6.4.1A Sample Space
Determine the sample space (set of possible outcomes) for a given experiment and determine which members of the sample space are related to certain events. Sample space may be determined by the use of tree diagrams, tables or pictorial representations.
For example: A 6 x 6 table with entries such as (1,1), (1,2), (1,3), ..., (6,6) can be used to represent the sample space for the experiment of simultaneously rolling two number cubes.
Overview
Students begin with an intuitive sense of probability. The formal understanding of probability starts with determining the set of all possible outcomes of an experiment, or sample space. Describing this sample space in a visual representation (tree diagram, table, or picture) guides student thinking towards the relationship between an event and the entire sample space. The ratio between the size of the event and the size of the sample space becomes the foundation of probability at this level. Students use fractions, decimals, and percents to describe probability as a measure of certainty ranging from 0 to 1 inclusive. Students conduct experiments for events where the probability is known, to compare the experimental results (relative frequency) with expected probabilities. Other experiments are conducted in situations where no probabilities are known. The resulting experimental probabilities are then used to make predictions of what will occur in future experiments.
All Standard Benchmarks
6.4.1.1 Determine the sample space (set of possible outcomes) for a given experiment and determine which members of the sample space are related to certain events. Sample space may be determined by the use of tree diagrams, tables or pictorial representations.
6.4.1.2 Determine the probability of an event using the ratio between the size of the event and the size of the sample space; represent probabilities as percents, fractions and decimals between 0 and 1 inclusive. Understand that probabilities measure likelihood.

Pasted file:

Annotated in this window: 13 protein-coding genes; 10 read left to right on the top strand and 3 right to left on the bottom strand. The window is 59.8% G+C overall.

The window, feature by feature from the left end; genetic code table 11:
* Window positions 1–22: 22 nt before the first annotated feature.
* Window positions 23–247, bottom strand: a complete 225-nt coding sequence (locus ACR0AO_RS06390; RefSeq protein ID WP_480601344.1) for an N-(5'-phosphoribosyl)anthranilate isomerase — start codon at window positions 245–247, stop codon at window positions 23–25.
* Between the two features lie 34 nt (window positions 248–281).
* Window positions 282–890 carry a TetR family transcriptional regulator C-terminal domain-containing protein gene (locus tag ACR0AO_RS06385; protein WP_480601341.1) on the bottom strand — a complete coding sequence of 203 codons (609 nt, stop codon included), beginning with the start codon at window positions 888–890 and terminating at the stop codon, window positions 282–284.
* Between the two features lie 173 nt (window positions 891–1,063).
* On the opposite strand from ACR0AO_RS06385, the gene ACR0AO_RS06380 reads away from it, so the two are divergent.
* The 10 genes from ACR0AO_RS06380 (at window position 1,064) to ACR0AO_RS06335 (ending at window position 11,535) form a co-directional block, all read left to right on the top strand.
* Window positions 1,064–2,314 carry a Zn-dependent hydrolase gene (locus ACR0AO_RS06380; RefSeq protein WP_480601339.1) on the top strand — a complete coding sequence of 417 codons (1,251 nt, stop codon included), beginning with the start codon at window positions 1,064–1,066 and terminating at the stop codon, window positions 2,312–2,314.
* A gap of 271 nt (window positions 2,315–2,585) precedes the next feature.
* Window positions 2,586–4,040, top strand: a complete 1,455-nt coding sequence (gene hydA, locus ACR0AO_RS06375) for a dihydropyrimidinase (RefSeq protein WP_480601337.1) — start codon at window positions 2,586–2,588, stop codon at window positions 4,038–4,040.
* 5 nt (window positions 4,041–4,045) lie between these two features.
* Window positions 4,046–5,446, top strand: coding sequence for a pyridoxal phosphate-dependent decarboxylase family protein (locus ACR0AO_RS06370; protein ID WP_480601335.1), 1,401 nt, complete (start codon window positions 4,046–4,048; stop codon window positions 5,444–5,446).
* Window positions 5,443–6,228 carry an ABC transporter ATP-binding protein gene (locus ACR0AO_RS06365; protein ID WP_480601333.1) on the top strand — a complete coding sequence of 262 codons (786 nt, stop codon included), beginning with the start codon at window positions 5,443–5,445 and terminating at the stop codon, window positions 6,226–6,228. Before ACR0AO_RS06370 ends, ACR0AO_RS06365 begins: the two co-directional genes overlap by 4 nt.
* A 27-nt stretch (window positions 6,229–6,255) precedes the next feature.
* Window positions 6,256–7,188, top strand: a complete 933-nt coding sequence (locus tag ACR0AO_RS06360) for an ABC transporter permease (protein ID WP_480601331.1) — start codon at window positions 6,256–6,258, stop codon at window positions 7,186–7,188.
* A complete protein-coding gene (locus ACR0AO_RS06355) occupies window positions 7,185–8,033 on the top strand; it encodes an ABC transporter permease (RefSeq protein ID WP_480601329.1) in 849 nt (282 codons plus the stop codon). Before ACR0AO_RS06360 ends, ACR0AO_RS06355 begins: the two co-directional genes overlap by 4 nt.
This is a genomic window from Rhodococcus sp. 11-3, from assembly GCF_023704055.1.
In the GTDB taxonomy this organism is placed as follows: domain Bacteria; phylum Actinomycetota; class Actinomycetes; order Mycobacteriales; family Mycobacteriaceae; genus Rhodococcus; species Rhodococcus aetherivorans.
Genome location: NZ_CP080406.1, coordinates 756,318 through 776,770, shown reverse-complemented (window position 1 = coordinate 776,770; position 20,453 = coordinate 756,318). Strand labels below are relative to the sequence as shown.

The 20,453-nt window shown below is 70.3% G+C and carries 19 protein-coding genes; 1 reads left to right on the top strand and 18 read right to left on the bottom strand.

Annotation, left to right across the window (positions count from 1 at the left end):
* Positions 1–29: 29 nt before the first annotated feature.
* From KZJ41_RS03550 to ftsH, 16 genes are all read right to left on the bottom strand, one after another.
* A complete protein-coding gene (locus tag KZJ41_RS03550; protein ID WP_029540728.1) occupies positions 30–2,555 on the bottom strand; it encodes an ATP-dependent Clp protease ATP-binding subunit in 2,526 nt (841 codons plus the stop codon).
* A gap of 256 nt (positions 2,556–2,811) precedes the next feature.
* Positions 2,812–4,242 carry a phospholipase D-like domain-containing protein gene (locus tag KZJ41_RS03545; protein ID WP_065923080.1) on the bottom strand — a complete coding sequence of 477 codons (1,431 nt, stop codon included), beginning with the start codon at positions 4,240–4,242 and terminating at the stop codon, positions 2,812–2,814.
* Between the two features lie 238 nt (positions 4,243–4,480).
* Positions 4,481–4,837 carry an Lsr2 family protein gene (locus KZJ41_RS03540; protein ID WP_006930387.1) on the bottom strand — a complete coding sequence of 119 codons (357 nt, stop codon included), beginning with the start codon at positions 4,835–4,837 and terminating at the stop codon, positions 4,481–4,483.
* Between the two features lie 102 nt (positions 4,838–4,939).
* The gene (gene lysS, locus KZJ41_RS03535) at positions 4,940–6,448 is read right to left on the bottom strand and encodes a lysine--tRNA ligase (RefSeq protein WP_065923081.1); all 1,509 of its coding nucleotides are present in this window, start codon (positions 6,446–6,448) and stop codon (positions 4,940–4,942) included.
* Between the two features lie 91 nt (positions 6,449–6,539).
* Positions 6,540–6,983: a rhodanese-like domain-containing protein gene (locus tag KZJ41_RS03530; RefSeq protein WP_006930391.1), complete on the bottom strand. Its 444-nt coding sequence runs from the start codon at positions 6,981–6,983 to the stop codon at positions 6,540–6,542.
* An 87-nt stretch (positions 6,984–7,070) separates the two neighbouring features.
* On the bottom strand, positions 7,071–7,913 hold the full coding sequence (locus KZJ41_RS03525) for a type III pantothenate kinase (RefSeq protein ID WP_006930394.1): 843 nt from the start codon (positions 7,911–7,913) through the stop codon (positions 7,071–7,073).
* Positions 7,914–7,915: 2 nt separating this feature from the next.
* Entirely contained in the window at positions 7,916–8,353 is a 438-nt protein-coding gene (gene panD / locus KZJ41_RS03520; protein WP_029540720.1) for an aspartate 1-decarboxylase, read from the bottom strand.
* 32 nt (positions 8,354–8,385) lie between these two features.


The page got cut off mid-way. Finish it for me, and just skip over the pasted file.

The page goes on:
6.4.1.3 Perform experiments for situations in which the probabilities are known, compare the resulting relative frequencies with the known probabilities; know that there may be differences.
6.4.1.4 Calculate experimental probabilities from experiments; represent them as percents, fractions and decimals between 0 and 1 inclusive. Use experimental probabilities to make predictions when actual probabilities are unknown.
6.4.1.1 Determine the sample space (set of possible outcomes) for a given experiment and determine which members of the sample space are related to certain events. Sample space may be determined by the use of tree diagrams, tables or pictorial representations.
What students should know and be able to do [at a mastery level] related to these benchmarks.
Determine the set of all possible outcomes (sample space) for an experiment;
- Represent the set of possible outcomes using a variety of strategies, such as tree diagrams, organized lists, tables, and pictures;
- Use tree diagrams, tables, and pictures to determine the size of the sample space (number of possible outcomes);
- Use representations of a sample space to determine which members are related to certain events.
Work from previous grades that supports this new learning includes:
- Collect, display and interpret data using tables.
NCTM Standards
Understand and apply basic concepts of probability
○ Use proportionality and a basic understanding of probability to make and test conjectures about the results of experiments and simulations;
○ Compute probabilities for simple compound events, using such methods as organized lists, tree diagrams, and area models.
○ Recognize reasoning and proof as fundamental aspects of mathematics.
○ Make and investigate mathematical conjectures.
- Build new mathematical knowledge through problem solving.
- Create and use representations to organize, record, and communicate mathematical ideas.
- Use the language of mathematics to express mathematical ideas precisely.
- Recognize and apply mathematics in contexts outside of mathematics.
Common Core State Standards (CCSS)
7SP (Statistics and Probability) Investigate chance processes and develop, use, and evaluate probability models.
7.SP.5 Understand that the probability of a chance event is a number between 0 and 1 that expresses the likelihood of the event occurring. Larger numbers indicate greater likelihood. A probability near 0 indicates an unlikely event, a probability around 1/2 indicates an event that is neither unlikely nor likely, and a probability near 1 indicates a likely event.
7.SP.6 Approximate the probability of a chance event by collecting data on the chance process that produces it and observing its long-run relative frequency, and predict the approximate relative frequency given the probability. For example, when rolling a number cube 600 times, predict that a 3 or 6 would be rolled roughly 200 times, but probably not exactly 200 times.